Delta9-tetrahydrocannabivarin as a marker for the ingestion of marijuana versus Marinol: results of a clinical study.
Delta9-tetrahydrocannabinol (THC), the main psychologically active ingredient of the cannabis plant (marijuana), has been prepared synthetically and used as the bulk active ingredient of Marinol, which was approved by the FDA for the control of nausea and vomiting in cancer patients receiving chemotherapy and as an appetite stimulant for AIDS patients. Because the natural and the synthetic THC are identical in all respects, it is impossible to determine the source of the urinary metabolite of THC, 11-nor-delta9-tetrahydrocannabinol-9-carboxylic acid (THC-COOH), in a urine specimen provided in a drug-testing program. Over the last few years there has been a need to determine whether a marijuana positive drug test is the result of the ingestion of marijuana (or a related product) or whether it results from the sole use of Marinol. We have previously proposed the use of delta9-tetrahydrocannabivarin (THCV, the C3 homologue of THC) as a marker for the ingestion of marijuana (or a related product) because THCV is a natural component of most cannabis products along with THC and does not exist in Marinol. We have also reported that THCV is metabolized by human hepatocytes to 11-nor-delta9-tetrahydrocannabivarin-9-carboxylic acid (THCV-COOH); therefore, the presence of the latter in a urine specimen would indicate that the donor must have used marijuana or a related product (with or without Marinol). In this study, we provide clinical data showing that THCV-COOH is detected in urine specimens collected from human subjects only after the ingestion of marijuana and not after the ingestion of Marinol (whether the latter is ingested orally or by smoking). Four subjects (male and female) participated in the study in a three-session, within-subject, crossover design. The sessions were conducted at one-week intervals. Each subject received, in separate sessions and in randomized order, an oral dose of Marinol (15 mg), a smoked dose of THC (16.88 mg) in a placebo marijuana cigarette, or a smoked dose of marijuana (2.11% THC and 0.12% THCV). Urine samples were collected and vital signs were monitored every 2 h for a 6-h period following drug administration. Subjects were then transported home, were given sample collection containers and logbooks, and were instructed to record at home the volume and time of every urine collection for 24 h, and once a day for the remainder of a week (6 days). Subjects were also instructed to freeze the urine samples until the next session. All urine samples were analyzed by GC-MS for THC-COOH and THCV-COOH using solid-phase extraction and derivatization procedure on RapidTrace and TBDMS as the derivative. The method had a limit of detection of 1.0 ng/mL and 1.0 ng/mL for THCV-COOH and THC-COOH, respectively.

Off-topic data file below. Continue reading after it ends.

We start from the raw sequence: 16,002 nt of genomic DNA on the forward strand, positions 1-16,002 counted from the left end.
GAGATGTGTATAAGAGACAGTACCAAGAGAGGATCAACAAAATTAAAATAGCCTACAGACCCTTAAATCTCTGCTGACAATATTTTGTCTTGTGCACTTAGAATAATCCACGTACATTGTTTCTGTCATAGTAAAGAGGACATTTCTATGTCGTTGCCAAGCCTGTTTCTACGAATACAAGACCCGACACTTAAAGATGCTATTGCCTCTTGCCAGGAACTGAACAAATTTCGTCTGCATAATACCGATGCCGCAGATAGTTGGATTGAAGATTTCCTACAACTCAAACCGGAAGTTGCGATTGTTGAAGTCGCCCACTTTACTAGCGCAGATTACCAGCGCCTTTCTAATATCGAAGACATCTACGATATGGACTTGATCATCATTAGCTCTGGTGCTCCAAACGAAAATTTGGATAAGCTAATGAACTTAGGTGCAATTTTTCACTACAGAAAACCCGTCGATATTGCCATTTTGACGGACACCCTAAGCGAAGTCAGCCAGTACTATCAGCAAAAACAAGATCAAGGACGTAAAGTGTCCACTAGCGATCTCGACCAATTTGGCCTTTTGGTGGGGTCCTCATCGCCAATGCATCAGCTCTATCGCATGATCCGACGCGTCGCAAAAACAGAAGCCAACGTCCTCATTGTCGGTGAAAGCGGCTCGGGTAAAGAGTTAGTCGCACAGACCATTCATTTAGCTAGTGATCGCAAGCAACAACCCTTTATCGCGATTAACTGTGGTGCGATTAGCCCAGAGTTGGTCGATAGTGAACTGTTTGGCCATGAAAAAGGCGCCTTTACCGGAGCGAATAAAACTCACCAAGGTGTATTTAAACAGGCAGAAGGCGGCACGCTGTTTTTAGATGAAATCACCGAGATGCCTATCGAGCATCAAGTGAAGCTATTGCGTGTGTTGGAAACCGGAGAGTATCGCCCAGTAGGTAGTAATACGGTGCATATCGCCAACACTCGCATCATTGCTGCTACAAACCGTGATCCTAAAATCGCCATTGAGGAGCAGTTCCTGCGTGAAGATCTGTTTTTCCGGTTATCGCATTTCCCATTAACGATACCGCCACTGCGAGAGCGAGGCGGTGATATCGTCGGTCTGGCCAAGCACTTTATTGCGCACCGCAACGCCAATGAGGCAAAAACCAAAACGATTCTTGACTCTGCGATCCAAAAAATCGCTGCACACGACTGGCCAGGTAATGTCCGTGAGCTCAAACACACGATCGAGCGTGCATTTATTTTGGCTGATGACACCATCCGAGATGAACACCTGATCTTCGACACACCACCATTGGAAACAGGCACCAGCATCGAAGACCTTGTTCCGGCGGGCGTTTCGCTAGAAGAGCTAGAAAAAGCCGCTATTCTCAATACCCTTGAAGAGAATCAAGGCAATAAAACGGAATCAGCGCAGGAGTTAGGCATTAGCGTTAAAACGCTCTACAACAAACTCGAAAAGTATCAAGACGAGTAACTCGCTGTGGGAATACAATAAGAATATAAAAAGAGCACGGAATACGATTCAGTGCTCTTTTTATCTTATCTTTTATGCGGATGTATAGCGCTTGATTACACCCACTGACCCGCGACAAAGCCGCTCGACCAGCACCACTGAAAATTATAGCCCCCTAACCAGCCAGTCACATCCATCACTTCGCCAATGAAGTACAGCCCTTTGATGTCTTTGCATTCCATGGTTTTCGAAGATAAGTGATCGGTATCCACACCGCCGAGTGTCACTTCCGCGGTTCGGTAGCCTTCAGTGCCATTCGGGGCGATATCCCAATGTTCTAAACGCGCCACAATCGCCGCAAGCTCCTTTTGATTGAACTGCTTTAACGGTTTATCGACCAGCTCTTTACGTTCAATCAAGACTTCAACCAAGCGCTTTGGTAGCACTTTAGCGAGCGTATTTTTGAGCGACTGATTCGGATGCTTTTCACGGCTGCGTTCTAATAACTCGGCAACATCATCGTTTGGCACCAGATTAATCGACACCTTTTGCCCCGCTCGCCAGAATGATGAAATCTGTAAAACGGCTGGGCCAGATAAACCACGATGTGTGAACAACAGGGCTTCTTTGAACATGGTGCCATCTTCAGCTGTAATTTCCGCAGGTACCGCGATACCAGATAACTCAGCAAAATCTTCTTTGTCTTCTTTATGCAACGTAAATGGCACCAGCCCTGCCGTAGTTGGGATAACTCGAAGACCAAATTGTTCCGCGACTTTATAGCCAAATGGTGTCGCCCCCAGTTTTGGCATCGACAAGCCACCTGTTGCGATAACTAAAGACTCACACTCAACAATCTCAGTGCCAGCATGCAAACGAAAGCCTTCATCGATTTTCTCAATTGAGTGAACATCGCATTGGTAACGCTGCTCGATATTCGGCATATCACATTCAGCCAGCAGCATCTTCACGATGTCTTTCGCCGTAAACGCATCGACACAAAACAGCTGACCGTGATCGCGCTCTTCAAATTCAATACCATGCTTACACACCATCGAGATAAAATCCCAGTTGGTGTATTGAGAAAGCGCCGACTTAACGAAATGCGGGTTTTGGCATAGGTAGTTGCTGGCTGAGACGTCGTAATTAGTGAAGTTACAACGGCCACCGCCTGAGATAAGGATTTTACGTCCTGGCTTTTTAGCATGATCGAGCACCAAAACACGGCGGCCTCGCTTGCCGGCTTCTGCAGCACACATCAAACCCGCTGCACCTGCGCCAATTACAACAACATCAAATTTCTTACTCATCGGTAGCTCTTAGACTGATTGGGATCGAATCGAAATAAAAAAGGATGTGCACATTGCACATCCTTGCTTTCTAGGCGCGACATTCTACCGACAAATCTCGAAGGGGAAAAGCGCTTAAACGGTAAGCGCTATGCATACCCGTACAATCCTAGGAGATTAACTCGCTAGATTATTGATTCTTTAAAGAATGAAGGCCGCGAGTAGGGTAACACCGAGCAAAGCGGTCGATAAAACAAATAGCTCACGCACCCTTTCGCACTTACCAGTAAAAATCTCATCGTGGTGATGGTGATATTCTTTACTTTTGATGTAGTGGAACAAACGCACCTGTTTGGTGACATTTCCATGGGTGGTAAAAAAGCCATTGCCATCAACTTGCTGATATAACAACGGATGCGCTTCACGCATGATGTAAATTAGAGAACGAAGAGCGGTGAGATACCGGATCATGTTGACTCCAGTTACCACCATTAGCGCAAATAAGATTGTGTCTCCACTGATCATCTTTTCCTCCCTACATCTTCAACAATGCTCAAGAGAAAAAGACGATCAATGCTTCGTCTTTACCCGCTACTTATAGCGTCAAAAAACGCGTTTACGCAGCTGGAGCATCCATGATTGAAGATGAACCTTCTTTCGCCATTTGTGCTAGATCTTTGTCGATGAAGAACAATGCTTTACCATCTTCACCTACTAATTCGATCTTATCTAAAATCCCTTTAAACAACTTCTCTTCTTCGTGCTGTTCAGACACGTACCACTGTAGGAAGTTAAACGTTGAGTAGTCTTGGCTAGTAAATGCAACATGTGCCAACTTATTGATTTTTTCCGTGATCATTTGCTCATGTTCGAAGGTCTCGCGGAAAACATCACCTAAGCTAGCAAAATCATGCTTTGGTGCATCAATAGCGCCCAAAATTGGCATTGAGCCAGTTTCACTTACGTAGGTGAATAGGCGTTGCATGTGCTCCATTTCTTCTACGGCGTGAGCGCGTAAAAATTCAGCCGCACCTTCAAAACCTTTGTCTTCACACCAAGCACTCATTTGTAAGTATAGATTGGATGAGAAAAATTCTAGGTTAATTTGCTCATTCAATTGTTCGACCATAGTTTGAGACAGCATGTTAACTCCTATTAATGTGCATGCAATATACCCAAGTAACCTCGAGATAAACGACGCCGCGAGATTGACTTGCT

SourceJournal of analytical toxicology 25:7 2001 Oct pg 565-71
Gas Chromatography-Mass Spectrometry
Sensitivity and Specificity
Substance Abuse Detection
Pub Type(s)Clinical Trial